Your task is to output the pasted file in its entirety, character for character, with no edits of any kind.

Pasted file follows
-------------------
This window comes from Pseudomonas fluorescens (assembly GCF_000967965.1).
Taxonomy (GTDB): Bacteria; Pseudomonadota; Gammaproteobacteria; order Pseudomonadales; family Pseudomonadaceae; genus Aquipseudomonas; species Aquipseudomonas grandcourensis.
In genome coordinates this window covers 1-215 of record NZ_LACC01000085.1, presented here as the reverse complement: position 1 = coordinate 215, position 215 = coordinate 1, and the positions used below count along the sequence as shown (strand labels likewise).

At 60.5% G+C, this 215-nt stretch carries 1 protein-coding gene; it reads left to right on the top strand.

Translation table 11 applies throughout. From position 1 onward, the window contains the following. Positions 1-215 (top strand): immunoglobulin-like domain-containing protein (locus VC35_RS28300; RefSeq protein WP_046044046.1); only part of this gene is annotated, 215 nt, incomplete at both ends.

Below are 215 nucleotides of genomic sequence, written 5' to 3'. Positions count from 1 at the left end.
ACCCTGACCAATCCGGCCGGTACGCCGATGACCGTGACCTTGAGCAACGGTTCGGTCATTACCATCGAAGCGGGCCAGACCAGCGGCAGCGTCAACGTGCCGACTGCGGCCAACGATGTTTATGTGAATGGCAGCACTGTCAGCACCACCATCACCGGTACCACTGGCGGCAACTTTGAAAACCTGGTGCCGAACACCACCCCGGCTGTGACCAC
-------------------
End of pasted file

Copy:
This window comes from Pseudomonas fluorescens (assembly GCF_000967965.1).
Taxonomy (GTDB): Bacteria; Pseudomonadota; Gammaproteobacteria; order Pseudomonadales; family Pseudomonadaceae; genus Aquipseudomonas; species Aquipseudomonas grandcourensis.
In genome coordinates this window covers 1-215 of record NZ_LACC01000085.1, presented here as the reverse complement: position 1 = coordinate 215, position 215 = coordinate 1, and the positions used below count along the sequence as shown (strand labels likewise).

At 60.5% G+C, this 215-nt stretch carries 1 protein-coding gene; it reads left to right on the top strand.

Translation table 11 applies throughout. From position 1 onward, the window contains the following. Positions 1-215 (top strand): immunoglobulin-like domain-containing protein (locus VC35_RS28300; RefSeq protein WP_046044046.1); only part of this gene is annotated, 215 nt, incomplete at both ends.

Below are 215 nucleotides of genomic sequence, written 5' to 3'. Positions count from 1 at the left end.
ACCCTGACCAATCCGGCCGGTACGCCGATGACCGTGACCTTGAGCAACGGTTCGGTCATTACCATCGAAGCGGGCCAGACCAGCGGCAGCGTCAACGTGCCGACTGCGGCCAACGATGTTTATGTGAATGGCAGCACTGTCAGCACCACCATCACCGGTACCACTGGCGGCAACTTTGAAAACCTGGTGCCGAACACCACCCCGGCTGTGACCAC